Wednesday, August 29, 2012

Altered Journal Tutorial- Pick and Prepare

I am always amazed that inspiration and motivation can come from very unexpected places. This past Sunday- Tuesday, my hubby and I finally took what I would call a real vacation. We didn't go anywhere to visit anyone. The sole purpose of the trip was for the hubby to get some mountain bike riding in, and for me to get some quiet crafting time in.

We stayed at this WONDERFUL B&B called Whiteley Creek Homestead B&B, in Brainerd, MN. I chose this B&B for many reasons, but the biggest was that Adrienne, the owner, has a lot of fun craftiness posted on her blog. What better place to craft than a B&B run by a crafty woman?

Anyway, our wonderful trip is a topic for another day. The reason I bring it up at all is that Adrienne was very interested in my crafting, and once I showed her the journals I was working in, she made me glow with how much she loved and was inspired by my work. She really wanted to make a journal, but while the B&B is open (May-October) she really doesn't have a lot of time for being creative (though I can assure you, her breakfasts are a work of art!).

So I promised her I would post a tutorial on how to get an altered journal started. I have decided to do this as a series because I tend to write long winded posts- especially tutorials. That being said, here we go!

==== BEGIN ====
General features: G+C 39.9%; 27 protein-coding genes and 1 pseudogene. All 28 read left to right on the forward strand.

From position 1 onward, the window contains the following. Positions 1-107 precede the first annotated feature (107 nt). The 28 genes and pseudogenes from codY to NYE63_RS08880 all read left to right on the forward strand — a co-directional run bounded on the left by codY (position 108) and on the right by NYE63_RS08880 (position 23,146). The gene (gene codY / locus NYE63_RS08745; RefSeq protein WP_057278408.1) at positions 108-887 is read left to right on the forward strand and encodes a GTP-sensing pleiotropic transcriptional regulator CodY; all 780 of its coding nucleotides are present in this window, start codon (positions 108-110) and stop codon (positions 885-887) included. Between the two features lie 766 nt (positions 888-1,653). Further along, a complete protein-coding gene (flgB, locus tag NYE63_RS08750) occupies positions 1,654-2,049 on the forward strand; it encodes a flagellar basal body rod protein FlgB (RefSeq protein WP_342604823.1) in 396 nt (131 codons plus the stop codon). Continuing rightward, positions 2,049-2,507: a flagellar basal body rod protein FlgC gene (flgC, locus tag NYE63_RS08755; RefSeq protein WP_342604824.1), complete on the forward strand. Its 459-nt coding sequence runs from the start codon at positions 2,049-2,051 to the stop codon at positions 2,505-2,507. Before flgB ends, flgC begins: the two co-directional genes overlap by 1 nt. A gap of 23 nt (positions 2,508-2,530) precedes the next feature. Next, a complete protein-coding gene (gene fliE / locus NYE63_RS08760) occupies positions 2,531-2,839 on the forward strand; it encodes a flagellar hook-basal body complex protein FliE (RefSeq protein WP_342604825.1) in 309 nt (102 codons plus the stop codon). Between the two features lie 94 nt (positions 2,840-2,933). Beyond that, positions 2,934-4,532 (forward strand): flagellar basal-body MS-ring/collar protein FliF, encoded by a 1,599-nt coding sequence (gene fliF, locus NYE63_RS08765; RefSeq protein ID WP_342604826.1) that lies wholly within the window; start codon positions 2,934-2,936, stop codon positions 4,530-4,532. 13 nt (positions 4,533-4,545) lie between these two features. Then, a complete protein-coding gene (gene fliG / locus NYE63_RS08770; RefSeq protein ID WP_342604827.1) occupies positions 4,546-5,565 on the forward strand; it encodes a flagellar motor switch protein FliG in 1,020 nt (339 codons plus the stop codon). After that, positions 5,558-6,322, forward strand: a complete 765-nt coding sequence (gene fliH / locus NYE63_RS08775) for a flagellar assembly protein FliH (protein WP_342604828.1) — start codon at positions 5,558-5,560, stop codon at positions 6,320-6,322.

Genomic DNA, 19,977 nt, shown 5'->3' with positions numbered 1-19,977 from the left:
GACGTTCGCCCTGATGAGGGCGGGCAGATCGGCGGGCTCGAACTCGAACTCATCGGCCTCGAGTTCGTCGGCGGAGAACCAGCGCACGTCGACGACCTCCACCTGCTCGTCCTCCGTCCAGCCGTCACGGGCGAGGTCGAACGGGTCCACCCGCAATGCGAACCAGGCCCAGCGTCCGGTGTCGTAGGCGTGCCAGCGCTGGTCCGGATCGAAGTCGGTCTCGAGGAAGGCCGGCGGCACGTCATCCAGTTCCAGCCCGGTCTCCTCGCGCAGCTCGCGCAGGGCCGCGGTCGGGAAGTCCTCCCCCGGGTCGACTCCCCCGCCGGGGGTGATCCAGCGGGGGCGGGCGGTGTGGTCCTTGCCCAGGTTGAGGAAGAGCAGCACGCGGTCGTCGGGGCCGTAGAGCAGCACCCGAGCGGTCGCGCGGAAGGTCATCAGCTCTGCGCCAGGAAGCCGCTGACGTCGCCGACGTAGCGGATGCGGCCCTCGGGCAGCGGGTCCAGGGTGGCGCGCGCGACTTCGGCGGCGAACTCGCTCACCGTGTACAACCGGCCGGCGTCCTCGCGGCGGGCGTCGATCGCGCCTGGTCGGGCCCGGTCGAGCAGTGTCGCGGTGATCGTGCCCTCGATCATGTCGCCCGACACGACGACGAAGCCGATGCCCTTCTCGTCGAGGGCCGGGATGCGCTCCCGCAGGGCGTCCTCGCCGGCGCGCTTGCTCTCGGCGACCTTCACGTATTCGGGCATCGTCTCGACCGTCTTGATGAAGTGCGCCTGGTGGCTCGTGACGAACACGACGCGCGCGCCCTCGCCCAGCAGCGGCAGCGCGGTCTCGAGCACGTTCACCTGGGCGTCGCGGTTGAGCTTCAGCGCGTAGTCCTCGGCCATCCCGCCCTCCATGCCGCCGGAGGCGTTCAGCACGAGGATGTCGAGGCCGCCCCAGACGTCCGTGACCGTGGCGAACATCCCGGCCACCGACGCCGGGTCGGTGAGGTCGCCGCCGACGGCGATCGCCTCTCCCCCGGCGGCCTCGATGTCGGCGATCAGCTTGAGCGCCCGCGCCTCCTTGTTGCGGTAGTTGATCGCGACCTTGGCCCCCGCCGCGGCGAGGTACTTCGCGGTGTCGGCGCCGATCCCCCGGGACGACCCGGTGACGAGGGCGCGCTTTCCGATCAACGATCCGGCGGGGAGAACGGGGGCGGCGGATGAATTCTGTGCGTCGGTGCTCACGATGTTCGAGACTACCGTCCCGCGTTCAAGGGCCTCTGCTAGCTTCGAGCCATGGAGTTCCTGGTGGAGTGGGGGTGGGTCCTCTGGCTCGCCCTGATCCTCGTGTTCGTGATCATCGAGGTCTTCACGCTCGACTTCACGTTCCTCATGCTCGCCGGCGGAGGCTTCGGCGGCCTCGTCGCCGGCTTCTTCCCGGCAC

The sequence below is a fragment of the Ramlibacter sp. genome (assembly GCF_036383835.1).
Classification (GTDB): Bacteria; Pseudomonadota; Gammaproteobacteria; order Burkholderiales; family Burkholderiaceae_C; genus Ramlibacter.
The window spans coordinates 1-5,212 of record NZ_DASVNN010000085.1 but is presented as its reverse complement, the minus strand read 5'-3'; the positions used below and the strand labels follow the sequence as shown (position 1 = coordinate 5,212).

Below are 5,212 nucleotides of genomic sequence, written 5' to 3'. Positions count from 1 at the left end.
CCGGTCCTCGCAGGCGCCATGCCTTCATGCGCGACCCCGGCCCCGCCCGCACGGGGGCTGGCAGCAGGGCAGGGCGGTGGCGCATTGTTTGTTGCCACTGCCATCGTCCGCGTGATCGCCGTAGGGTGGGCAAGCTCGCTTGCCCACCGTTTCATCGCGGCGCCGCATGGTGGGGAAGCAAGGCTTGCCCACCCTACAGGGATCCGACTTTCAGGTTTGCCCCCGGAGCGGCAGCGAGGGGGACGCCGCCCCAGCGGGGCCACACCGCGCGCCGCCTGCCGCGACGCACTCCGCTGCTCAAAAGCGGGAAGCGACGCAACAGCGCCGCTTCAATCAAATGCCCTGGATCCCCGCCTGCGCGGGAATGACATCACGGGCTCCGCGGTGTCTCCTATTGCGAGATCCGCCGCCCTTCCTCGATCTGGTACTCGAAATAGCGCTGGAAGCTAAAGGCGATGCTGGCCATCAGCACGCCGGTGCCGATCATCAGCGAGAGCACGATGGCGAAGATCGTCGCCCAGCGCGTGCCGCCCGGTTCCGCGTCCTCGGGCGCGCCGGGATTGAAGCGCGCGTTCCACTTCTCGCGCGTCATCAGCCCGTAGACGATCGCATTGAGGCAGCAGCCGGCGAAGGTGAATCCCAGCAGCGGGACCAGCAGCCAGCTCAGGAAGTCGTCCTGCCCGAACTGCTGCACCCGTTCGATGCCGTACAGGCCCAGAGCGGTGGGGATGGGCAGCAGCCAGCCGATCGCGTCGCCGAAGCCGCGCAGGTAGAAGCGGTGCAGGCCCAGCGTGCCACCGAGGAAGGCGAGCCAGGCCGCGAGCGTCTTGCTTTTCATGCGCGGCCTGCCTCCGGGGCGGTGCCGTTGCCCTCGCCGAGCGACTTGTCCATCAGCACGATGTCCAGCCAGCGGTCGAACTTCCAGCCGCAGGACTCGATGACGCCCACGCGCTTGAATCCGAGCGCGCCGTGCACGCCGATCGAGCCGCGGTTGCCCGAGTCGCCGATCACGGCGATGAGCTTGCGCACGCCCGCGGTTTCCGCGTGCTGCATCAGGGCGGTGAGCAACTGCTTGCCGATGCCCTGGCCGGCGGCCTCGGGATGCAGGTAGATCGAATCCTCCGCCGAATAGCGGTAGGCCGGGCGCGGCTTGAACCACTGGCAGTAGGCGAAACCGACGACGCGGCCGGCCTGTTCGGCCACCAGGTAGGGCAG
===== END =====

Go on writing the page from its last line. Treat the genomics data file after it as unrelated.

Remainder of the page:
Picking a Book
#1- The first thing to think about after deciding to make an altered journal is the size. I usually have two journals going at the same time. I use a smaller journal for journaling everyday, and a larger journal for making a bigger mess.



My smaller journals is about 4"X6", so that gives me about an 8" spread (both the left and right hand pages together).
My larger journal is anywhere from 8"X10" on up. That gives me at least a 16" spread.

Once you know what size you want, run out to the thrift stores, garage sales, library sale shelf and buy a book! (or 9) We have a thrift depot place that I love where the books are $0.25. Perfect.


#2- Check the binding. Working with a book that has stitched signatures (groupings of pages) is SO much easier. This tutorial will talk about working with stitched books. I will try to write another post about different bindings (glued, spiral, etc) but no promises as the stitched is my favorite.

These two photos show you what a stitched book looks like. Sometimes the stitches can be hard to find, but it's worth the extra time it takes.


Stitching is broken= extra work.

Avoid books that look like this (although I will be writing a post on how to fix this if necessary during this series).